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Field Notes


Empty Fuel Can Threw a Wrench in the Works

Jolly Thresherman

If you wanted to embarrass and discredit yourself with the threshing gang, toss your pitchfork along with the grain bundle into the machine. The resulting clatter was the thresher trying to thresh the pitchfork. If it was a private rig, you had to face the wrath of the owner. This bungle could end the day's threshing activities while repairs were made. More rare was a crisis when the machine was started up for the day.

Charley was a custom thresher in northern Illinois during the 1930s. He was meticulous about having his equipment in top-notch condition. He took into consideration where the farmer wanted his straw pile, wind direction and wagon traffic. Using a carpenter's level, he made sure the machine was set exactly right. If a wheel was high, he dug a narrow trench ahead of it. He then rolled the machine into the trench. The process was repeated until everything was precisely correct.

Charley was equally careful about getting the drive belt lined up with the tractor. When all seemed to be in order, he would slowly release the clutch on the belt pulley until full rpm was reached. But on this particular day, there was a loud noise of something inside the late model Case separator.

He quickly shut down the Case tractor and ran to see what had happened. Looking into the machine, everything seemed to be okay. But when he looked on the ground under the blower pipe hood, he was startled to find the shredded remains of what used to be a fuel can.

Unfortunately for this ever-vigilant man, he had stored his empty fuel can inside the access door to the blower fan. With apologies to Aultman & Taylor, Charley was not the "Jolly Thresherman" that morning!

Clyde Eide, Bryan, Texas


Send letters to: Farm Collector Editorial, 1503 SW 42nd St., Topeka, KS 66609; fax: (785) 274-4385; email: editor@farmcollector.com; online at: www.farmcollector.com.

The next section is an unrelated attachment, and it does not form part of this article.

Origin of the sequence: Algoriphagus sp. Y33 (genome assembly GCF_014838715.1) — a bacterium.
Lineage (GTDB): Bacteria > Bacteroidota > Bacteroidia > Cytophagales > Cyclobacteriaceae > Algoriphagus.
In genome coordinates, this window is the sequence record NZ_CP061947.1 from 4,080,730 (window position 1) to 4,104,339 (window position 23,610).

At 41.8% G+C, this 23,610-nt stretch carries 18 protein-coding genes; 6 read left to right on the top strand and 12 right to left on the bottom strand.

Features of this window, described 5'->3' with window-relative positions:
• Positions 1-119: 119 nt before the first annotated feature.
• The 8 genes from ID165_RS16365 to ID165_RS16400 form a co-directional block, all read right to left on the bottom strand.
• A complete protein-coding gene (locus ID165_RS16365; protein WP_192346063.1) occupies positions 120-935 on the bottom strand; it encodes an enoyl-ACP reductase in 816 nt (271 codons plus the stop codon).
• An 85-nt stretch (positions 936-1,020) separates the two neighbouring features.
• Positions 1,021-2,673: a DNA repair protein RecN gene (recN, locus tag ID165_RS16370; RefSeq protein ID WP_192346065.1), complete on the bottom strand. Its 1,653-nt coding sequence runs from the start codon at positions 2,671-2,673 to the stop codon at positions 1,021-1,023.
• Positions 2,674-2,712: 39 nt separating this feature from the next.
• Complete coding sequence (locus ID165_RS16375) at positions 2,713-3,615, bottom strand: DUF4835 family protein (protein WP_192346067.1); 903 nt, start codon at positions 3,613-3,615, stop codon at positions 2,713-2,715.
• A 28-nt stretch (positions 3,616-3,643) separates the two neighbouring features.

Making Deliveries with Dad in a Divco Truck

Divco truck

Regarding the article on the Divco truck in the May 2018 issue of Farm Collector: The article brought back many memories for me, and I am sure for others as well. My father drove a similar truck and was delivering milk in the late 1960s and early '70s for the dairy farm where he worked at that time.

Originally called a Model U (for Universal), the later Divcos of that size were called the Model 100 (that stood for the 100 cases of milk that could be hauled in the back). He later drove a Model 154 when one became available (154 referred to the number of cases it could haul). I believe the "100" was discontinued in 1967. Both trucks were built in the late 1950s or early '60s.

Neither truck had the "stand to drive" feature. Both had the original Continental engines, but these were later replaced with 6-cylinder Ford engines. The Ford 6-cylinder raised the truck's top speeds to about 45 mph.

I went with my father on days I was not in school, usually Saturdays or during long school breaks over the summer. By that time, deliveries were made only every other day and the majority of milk was packaged in plastic jugs or the classic paper cartons.

What my dad liked about Divco trucks was the electric windshield wipers that worked at a constant speed regardless of how hard the engine was working. When not delivering milk, he was working on that farm or the bottling plant, depending on where he was needed. It was hard work, but he did what he had to do to provide for our family. Both trucks were still in service when the business shut down in late 1973.

Timothy W. Sarver, Greensburg, Pennsylvania


Send letters to: Farm Collector Editorial, 1503 SW 42nd St., Topeka, KS 66609; fax: (785) 274-4385; email: editor@farmcollector.com; online at: www.farmcollector.com.

Meet Writer and Photographer Lee Klancher at Mt. Pleasant!

Lee Klancher

Farm Collector staffers are looking forward to visiting with friends old and new at the Midwest Old Threshers Reunion in Mt. Pleasant, Iowa, during the Labor Day weekend, Aug. 29-Sept. 4. Be sure to stop by and say hello!

Those who visit on Saturday, Sept. 1, are in for a real treat: Writer/photographer Lee Klancher will be signing copies of his newest book from 9-11 a.m. at the Farm Collector tent. Copies of his new book — Tractor: The Heartland Innovation, Ground-Breaking Machines, Midnight Schemes, Secret Garages, and Farmyard Geniuses that Mechanized Agriculture — will be hot off the press that day and available for sale and autographs.